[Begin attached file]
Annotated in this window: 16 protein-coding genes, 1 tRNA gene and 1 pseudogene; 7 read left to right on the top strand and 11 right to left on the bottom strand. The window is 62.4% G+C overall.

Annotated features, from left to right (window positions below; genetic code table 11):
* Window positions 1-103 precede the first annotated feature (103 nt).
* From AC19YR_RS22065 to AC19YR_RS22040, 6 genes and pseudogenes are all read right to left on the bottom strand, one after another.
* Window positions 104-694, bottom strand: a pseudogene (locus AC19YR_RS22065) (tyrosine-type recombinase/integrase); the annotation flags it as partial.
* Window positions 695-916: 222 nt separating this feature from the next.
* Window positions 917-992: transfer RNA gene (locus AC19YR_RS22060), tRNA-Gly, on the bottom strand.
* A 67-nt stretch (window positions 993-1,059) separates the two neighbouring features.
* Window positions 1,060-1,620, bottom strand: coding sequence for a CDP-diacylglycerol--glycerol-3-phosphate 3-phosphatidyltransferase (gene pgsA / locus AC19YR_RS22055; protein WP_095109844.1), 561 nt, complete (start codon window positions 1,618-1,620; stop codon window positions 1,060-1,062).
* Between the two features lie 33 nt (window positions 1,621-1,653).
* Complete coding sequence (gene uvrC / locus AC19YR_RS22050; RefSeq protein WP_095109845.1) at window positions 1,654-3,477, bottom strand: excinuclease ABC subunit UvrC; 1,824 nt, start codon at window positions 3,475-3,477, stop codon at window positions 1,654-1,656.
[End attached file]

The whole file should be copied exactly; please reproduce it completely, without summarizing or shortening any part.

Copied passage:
Annotated in this window: 16 protein-coding genes, 1 tRNA gene and 1 pseudogene; 7 read left to right on the top strand and 11 right to left on the bottom strand. The window is 62.4% G+C overall.

Annotated features, from left to right (window positions below; genetic code table 11):
* Window positions 1-103 precede the first annotated feature (103 nt).
* From AC19YR_RS22065 to AC19YR_RS22040, 6 genes and pseudogenes are all read right to left on the bottom strand, one after another.
* Window positions 104-694, bottom strand: a pseudogene (locus AC19YR_RS22065) (tyrosine-type recombinase/integrase); the annotation flags it as partial.
* Window positions 695-916: 222 nt separating this feature from the next.
* Window positions 917-992: transfer RNA gene (locus AC19YR_RS22060), tRNA-Gly, on the bottom strand.
* A 67-nt stretch (window positions 993-1,059) separates the two neighbouring features.
* Window positions 1,060-1,620, bottom strand: coding sequence for a CDP-diacylglycerol--glycerol-3-phosphate 3-phosphatidyltransferase (gene pgsA / locus AC19YR_RS22055; protein WP_095109844.1), 561 nt, complete (start codon window positions 1,618-1,620; stop codon window positions 1,060-1,062).
* Between the two features lie 33 nt (window positions 1,621-1,653).
* Complete coding sequence (gene uvrC / locus AC19YR_RS22050; RefSeq protein WP_095109845.1) at window positions 1,654-3,477, bottom strand: excinuclease ABC subunit UvrC; 1,824 nt, start codon at window positions 3,475-3,477, stop codon at window positions 1,654-1,656.